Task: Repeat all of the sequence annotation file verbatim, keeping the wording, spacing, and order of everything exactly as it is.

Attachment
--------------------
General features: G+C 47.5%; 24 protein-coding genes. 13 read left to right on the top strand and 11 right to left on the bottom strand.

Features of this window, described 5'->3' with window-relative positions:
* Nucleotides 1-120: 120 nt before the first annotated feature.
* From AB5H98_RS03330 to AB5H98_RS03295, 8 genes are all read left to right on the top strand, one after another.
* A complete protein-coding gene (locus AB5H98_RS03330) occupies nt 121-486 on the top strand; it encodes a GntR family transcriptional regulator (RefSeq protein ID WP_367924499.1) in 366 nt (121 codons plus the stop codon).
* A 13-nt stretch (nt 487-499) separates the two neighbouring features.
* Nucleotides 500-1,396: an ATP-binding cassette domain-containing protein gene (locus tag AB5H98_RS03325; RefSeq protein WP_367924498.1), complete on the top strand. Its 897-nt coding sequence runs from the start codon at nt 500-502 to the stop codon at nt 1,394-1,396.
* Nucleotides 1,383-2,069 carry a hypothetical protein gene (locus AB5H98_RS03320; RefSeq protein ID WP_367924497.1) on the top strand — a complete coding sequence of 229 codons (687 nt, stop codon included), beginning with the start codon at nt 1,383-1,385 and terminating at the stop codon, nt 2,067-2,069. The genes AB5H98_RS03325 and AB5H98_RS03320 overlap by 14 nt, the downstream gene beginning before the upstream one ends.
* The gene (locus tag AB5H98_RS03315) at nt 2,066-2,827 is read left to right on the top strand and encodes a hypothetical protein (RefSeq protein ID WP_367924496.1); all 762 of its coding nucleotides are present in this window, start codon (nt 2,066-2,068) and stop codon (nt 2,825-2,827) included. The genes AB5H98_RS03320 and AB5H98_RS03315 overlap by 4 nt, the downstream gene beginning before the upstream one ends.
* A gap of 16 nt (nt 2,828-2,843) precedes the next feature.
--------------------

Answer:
General features: G+C 47.5%; 24 protein-coding genes. 13 read left to right on the top strand and 11 right to left on the bottom strand.

Features of this window, described 5'->3' with window-relative positions:
* Nucleotides 1-120: 120 nt before the first annotated feature.
* From AB5H98_RS03330 to AB5H98_RS03295, 8 genes are all read left to right on the top strand, one after another.
* A complete protein-coding gene (locus AB5H98_RS03330) occupies nt 121-486 on the top strand; it encodes a GntR family transcriptional regulator (RefSeq protein ID WP_367924499.1) in 366 nt (121 codons plus the stop codon).
* A 13-nt stretch (nt 487-499) separates the two neighbouring features.
* Nucleotides 500-1,396: an ATP-binding cassette domain-containing protein gene (locus tag AB5H98_RS03325; RefSeq protein WP_367924498.1), complete on the top strand. Its 897-nt coding sequence runs from the start codon at nt 500-502 to the stop codon at nt 1,394-1,396.
* Nucleotides 1,383-2,069 carry a hypothetical protein gene (locus AB5H98_RS03320; RefSeq protein ID WP_367924497.1) on the top strand — a complete coding sequence of 229 codons (687 nt, stop codon included), beginning with the start codon at nt 1,383-1,385 and terminating at the stop codon, nt 2,067-2,069. The genes AB5H98_RS03325 and AB5H98_RS03320 overlap by 14 nt, the downstream gene beginning before the upstream one ends.
* The gene (locus tag AB5H98_RS03315) at nt 2,066-2,827 is read left to right on the top strand and encodes a hypothetical protein (RefSeq protein ID WP_367924496.1); all 762 of its coding nucleotides are present in this window, start codon (nt 2,066-2,068) and stop codon (nt 2,825-2,827) included. The genes AB5H98_RS03320 and AB5H98_RS03315 overlap by 4 nt, the downstream gene beginning before the upstream one ends.
* A gap of 16 nt (nt 2,828-2,843) precedes the next feature.